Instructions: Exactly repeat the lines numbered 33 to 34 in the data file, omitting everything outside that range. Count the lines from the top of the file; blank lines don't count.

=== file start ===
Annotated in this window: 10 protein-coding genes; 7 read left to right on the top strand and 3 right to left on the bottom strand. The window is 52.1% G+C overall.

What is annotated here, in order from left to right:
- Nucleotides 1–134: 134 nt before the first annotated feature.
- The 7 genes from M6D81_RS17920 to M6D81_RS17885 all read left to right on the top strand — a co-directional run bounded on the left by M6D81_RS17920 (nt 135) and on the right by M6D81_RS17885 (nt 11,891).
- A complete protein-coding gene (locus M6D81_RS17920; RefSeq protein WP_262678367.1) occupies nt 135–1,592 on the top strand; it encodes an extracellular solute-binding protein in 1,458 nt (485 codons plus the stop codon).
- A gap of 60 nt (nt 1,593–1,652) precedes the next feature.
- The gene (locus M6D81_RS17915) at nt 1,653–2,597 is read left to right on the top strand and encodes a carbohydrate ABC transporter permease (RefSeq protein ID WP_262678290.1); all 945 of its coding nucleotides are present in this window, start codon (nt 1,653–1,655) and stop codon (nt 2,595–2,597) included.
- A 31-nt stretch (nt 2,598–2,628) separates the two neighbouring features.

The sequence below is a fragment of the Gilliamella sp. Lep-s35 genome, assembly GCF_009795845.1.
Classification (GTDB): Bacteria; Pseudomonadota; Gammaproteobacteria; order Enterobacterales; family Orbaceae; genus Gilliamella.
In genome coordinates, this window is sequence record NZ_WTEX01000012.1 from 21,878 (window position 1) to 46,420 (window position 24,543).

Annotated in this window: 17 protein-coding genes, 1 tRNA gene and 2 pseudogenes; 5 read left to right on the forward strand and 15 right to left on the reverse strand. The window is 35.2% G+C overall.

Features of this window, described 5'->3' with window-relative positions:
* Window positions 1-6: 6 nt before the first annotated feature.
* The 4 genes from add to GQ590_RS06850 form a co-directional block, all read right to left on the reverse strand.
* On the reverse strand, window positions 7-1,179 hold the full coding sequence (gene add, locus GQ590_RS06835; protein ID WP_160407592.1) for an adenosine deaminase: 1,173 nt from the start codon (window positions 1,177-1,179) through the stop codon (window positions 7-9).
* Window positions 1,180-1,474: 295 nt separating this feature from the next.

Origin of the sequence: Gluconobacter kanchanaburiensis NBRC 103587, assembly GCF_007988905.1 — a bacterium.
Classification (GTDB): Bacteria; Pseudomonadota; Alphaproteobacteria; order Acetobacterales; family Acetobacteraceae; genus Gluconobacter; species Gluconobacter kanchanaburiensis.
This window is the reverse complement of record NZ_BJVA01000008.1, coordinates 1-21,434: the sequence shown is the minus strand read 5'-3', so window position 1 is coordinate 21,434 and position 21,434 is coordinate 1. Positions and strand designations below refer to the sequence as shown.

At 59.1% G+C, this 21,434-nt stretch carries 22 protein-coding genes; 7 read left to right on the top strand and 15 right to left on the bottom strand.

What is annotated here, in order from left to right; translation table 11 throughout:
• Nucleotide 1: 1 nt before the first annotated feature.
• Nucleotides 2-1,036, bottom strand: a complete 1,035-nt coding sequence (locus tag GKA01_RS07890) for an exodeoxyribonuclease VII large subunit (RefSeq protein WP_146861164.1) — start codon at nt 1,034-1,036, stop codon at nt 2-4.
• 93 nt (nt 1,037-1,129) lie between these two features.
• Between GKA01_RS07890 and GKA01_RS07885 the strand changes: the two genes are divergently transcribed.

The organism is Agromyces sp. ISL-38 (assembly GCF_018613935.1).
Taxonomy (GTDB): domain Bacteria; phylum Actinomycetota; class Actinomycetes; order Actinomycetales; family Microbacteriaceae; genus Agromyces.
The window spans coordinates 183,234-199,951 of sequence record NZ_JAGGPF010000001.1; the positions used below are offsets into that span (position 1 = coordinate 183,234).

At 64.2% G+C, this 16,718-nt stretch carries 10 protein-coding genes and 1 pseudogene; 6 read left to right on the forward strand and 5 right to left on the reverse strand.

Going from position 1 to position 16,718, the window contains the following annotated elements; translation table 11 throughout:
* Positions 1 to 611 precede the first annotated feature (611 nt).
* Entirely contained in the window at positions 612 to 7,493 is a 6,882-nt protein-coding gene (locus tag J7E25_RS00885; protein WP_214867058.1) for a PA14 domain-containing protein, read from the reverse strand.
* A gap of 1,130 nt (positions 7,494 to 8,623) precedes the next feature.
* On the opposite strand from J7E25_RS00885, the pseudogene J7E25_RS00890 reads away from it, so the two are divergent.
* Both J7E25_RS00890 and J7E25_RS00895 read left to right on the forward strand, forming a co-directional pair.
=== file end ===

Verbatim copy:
* Entirely contained in the window at positions 612 to 7,493 is a 6,882-nt protein-coding gene (locus tag J7E25_RS00885; protein WP_214867058.1) for a PA14 domain-containing protein, read from the reverse strand.
* A gap of 1,130 nt (positions 7,494 to 8,623) precedes the next feature.